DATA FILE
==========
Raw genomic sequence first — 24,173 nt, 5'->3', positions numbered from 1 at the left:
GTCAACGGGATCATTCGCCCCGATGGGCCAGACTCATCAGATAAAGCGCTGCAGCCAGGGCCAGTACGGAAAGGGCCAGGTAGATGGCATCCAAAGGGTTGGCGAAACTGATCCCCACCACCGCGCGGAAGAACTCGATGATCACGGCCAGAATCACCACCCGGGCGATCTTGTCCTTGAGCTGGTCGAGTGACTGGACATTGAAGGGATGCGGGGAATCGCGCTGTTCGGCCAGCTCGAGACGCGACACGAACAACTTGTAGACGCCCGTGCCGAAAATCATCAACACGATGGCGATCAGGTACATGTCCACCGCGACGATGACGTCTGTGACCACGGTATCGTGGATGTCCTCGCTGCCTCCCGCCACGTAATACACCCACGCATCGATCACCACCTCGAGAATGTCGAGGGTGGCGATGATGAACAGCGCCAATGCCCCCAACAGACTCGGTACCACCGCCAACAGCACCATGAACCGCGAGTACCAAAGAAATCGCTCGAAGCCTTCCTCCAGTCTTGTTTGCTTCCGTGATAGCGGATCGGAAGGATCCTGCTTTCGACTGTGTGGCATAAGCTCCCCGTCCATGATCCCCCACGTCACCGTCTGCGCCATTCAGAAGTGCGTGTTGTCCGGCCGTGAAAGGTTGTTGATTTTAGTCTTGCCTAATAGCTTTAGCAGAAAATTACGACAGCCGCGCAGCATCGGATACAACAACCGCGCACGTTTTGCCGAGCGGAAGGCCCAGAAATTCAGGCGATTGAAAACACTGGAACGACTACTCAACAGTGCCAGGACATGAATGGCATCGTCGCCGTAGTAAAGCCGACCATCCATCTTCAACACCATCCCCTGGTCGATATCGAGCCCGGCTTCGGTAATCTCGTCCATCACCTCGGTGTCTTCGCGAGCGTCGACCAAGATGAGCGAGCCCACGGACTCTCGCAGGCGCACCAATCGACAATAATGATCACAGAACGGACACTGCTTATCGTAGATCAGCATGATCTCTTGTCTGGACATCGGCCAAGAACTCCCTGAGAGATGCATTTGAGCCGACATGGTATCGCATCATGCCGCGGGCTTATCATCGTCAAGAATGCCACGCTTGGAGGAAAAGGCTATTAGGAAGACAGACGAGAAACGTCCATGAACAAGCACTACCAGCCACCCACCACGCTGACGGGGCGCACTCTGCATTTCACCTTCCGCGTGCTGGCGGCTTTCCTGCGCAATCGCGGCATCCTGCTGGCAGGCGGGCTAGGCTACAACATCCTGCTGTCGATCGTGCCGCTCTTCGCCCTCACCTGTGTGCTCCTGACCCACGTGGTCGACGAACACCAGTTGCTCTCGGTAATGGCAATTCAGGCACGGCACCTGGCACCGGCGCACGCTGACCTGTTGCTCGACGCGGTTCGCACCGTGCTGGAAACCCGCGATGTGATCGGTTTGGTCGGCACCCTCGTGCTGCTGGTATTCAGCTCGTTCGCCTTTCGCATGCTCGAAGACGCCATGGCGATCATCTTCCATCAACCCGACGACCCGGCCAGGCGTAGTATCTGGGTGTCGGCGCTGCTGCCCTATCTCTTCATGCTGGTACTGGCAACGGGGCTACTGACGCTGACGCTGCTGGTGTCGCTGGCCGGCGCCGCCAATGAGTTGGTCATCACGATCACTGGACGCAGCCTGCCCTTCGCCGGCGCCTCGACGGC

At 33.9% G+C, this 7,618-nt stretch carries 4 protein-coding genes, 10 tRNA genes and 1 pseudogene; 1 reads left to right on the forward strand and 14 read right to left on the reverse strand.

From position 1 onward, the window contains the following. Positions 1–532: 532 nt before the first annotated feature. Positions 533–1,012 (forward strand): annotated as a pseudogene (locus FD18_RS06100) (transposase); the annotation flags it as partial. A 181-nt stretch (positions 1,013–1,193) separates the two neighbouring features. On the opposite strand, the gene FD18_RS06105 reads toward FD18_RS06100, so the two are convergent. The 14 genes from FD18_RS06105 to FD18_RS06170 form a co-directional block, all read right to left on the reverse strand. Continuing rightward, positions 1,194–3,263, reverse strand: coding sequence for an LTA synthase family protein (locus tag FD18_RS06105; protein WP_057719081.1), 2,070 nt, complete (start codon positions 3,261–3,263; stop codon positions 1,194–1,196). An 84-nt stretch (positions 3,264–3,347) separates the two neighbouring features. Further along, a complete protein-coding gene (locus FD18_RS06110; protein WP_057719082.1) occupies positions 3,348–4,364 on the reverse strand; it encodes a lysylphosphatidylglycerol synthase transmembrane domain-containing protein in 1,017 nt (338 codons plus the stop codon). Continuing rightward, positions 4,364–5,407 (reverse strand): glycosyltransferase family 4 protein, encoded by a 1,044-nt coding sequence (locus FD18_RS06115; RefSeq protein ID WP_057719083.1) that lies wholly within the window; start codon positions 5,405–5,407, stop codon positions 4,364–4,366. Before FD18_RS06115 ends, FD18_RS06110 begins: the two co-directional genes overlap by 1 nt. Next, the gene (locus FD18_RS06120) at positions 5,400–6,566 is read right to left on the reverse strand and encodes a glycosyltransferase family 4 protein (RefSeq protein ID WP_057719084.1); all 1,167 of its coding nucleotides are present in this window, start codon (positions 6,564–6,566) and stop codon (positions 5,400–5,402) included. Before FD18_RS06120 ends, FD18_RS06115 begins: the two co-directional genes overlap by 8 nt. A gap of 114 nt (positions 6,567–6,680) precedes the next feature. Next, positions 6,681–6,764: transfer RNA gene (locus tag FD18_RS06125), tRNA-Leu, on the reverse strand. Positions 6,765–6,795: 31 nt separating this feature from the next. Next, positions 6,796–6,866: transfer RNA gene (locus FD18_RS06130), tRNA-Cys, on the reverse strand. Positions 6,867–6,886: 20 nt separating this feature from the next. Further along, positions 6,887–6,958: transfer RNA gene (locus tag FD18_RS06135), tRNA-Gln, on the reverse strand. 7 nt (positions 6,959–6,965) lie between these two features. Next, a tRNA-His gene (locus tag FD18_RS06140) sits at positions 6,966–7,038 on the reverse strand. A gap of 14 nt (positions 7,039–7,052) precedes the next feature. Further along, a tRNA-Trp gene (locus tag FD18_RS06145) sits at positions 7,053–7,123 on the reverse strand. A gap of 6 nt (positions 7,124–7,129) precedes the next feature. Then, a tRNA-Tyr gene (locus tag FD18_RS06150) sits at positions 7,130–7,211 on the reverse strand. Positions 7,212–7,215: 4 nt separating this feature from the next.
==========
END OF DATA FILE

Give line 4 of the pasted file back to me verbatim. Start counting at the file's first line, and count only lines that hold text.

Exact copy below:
From position 1 onward, the window contains the following. Positions 1–532: 532 nt before the first annotated feature. Positions 533–1,012 (forward strand): annotated as a pseudogene (locus FD18_RS06100) (transposase); the annotation flags it as partial. A 181-nt stretch (positions 1,013–1,193) separates the two neighbouring features. On the opposite strand, the gene FD18_RS06105 reads toward FD18_RS06100, so the two are convergent. The 14 genes from FD18_RS06105 to FD18_RS06170 form a co-directional block, all read right to left on the reverse strand. Continuing rightward, positions 1,194–3,263, reverse strand: coding sequence for an LTA synthase family protein (locus tag FD18_RS06105; protein WP_057719081.1), 2,070 nt, complete (start codon positions 3,261–3,263; stop codon positions 1,194–1,196). An 84-nt stretch (positions 3,264–3,347) separates the two neighbouring features. Further along, a complete protein-coding gene (locus FD18_RS06110; protein WP_057719082.1) occupies positions 3,348–4,364 on the reverse strand; it encodes a lysylphosphatidylglycerol synthase transmembrane domain-containing protein in 1,017 nt (338 codons plus the stop codon). Continuing rightward, positions 4,364–5,407 (reverse strand): glycosyltransferase family 4 protein, encoded by a 1,044-nt coding sequence (locus FD18_RS06115; RefSeq protein ID WP_057719083.1) that lies wholly within the window; start codon positions 5,405–5,407, stop codon positions 4,364–4,366. Before FD18_RS06115 ends, FD18_RS06110 begins: the two co-directional genes overlap by 1 nt. Next, the gene (locus FD18_RS06120) at positions 5,400–6,566 is read right to left on the reverse strand and encodes a glycosyltransferase family 4 protein (RefSeq protein ID WP_057719084.1); all 1,167 of its coding nucleotides are present in this window, start codon (positions 6,564–6,566) and stop codon (positions 5,400–5,402) included. Before FD18_RS06120 ends, FD18_RS06115 begins: the two co-directional genes overlap by 8 nt. A gap of 114 nt (positions 6,567–6,680) precedes the next feature. Next, positions 6,681–6,764: transfer RNA gene (locus tag FD18_RS06125), tRNA-Leu, on the reverse strand. Positions 6,765–6,795: 31 nt separating this feature from the next. Next, positions 6,796–6,866: transfer RNA gene (locus FD18_RS06130), tRNA-Cys, on the reverse strand. Positions 6,867–6,886: 20 nt separating this feature from the next. Further along, positions 6,887–6,958: transfer RNA gene (locus tag FD18_RS06135), tRNA-Gln, on the reverse strand. 7 nt (positions 6,959–6,965) lie between these two features. Next, a tRNA-His gene (locus tag FD18_RS06140) sits at positions 6,966–7,038 on the reverse strand. A gap of 14 nt (positions 7,039–7,052) precedes the next feature. Further along, a tRNA-Trp gene (locus tag FD18_RS06145) sits at positions 7,053–7,123 on the reverse strand. A gap of 6 nt (positions 7,124–7,129) precedes the next feature. Then, a tRNA-Tyr gene (locus tag FD18_RS06150) sits at positions 7,130–7,211 on the reverse strand. Positions 7,212–7,215: 4 nt separating this feature from the next.